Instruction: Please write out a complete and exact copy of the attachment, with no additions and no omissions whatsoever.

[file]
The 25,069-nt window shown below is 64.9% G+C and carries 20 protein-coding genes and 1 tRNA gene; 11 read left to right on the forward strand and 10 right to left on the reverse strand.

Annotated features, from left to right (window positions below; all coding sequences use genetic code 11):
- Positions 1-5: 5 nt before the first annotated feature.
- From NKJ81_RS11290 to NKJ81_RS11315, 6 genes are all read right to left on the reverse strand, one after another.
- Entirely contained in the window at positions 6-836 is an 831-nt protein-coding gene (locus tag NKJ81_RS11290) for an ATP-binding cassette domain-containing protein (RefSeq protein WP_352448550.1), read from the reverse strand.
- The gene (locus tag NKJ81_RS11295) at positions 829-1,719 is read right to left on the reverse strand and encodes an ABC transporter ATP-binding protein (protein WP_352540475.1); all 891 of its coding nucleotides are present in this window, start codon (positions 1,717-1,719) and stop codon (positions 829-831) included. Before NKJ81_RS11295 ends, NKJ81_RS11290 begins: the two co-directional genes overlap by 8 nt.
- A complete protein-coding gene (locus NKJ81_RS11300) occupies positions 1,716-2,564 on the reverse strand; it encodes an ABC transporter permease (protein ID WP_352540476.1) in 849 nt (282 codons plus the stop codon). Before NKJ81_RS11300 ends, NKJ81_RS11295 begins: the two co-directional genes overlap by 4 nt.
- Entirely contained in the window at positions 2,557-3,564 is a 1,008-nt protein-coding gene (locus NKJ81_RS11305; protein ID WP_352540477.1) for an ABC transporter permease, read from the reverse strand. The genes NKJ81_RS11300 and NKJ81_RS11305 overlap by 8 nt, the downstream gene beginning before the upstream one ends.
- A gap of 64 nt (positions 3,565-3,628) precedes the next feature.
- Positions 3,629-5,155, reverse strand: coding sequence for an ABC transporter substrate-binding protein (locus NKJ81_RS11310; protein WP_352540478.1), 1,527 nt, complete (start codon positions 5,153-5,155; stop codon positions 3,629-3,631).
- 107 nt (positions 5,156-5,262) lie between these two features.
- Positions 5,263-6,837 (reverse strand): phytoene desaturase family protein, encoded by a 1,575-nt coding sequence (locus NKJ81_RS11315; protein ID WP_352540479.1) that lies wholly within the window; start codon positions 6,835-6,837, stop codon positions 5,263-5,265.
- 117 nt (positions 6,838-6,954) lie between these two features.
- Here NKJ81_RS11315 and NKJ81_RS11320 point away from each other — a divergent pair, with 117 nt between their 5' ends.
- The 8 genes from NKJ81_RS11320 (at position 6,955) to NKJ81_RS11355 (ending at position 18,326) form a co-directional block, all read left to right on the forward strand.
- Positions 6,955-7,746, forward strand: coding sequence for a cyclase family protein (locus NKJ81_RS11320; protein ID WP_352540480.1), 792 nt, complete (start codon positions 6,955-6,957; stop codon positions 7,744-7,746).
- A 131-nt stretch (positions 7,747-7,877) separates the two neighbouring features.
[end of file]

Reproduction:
The 25,069-nt window shown below is 64.9% G+C and carries 20 protein-coding genes and 1 tRNA gene; 11 read left to right on the forward strand and 10 right to left on the reverse strand.

Annotated features, from left to right (window positions below; all coding sequences use genetic code 11):
- Positions 1-5: 5 nt before the first annotated feature.
- From NKJ81_RS11290 to NKJ81_RS11315, 6 genes are all read right to left on the reverse strand, one after another.
- Entirely contained in the window at positions 6-836 is an 831-nt protein-coding gene (locus tag NKJ81_RS11290) for an ATP-binding cassette domain-containing protein (RefSeq protein WP_352448550.1), read from the reverse strand.
- The gene (locus tag NKJ81_RS11295) at positions 829-1,719 is read right to left on the reverse strand and encodes an ABC transporter ATP-binding protein (protein WP_352540475.1); all 891 of its coding nucleotides are present in this window, start codon (positions 1,717-1,719) and stop codon (positions 829-831) included. Before NKJ81_RS11295 ends, NKJ81_RS11290 begins: the two co-directional genes overlap by 8 nt.
- A complete protein-coding gene (locus NKJ81_RS11300) occupies positions 1,716-2,564 on the reverse strand; it encodes an ABC transporter permease (protein ID WP_352540476.1) in 849 nt (282 codons plus the stop codon). Before NKJ81_RS11300 ends, NKJ81_RS11295 begins: the two co-directional genes overlap by 4 nt.
- Entirely contained in the window at positions 2,557-3,564 is a 1,008-nt protein-coding gene (locus NKJ81_RS11305; protein ID WP_352540477.1) for an ABC transporter permease, read from the reverse strand. The genes NKJ81_RS11300 and NKJ81_RS11305 overlap by 8 nt, the downstream gene beginning before the upstream one ends.
- A gap of 64 nt (positions 3,565-3,628) precedes the next feature.
- Positions 3,629-5,155, reverse strand: coding sequence for an ABC transporter substrate-binding protein (locus NKJ81_RS11310; protein WP_352540478.1), 1,527 nt, complete (start codon positions 5,153-5,155; stop codon positions 3,629-3,631).
- 107 nt (positions 5,156-5,262) lie between these two features.
- Positions 5,263-6,837 (reverse strand): phytoene desaturase family protein, encoded by a 1,575-nt coding sequence (locus NKJ81_RS11315; protein ID WP_352540479.1) that lies wholly within the window; start codon positions 6,835-6,837, stop codon positions 5,263-5,265.
- 117 nt (positions 6,838-6,954) lie between these two features.
- Here NKJ81_RS11315 and NKJ81_RS11320 point away from each other — a divergent pair, with 117 nt between their 5' ends.
- The 8 genes from NKJ81_RS11320 (at position 6,955) to NKJ81_RS11355 (ending at position 18,326) form a co-directional block, all read left to right on the forward strand.
- Positions 6,955-7,746, forward strand: coding sequence for a cyclase family protein (locus NKJ81_RS11320; protein ID WP_352540480.1), 792 nt, complete (start codon positions 6,955-6,957; stop codon positions 7,744-7,746).
- A 131-nt stretch (positions 7,747-7,877) separates the two neighbouring features.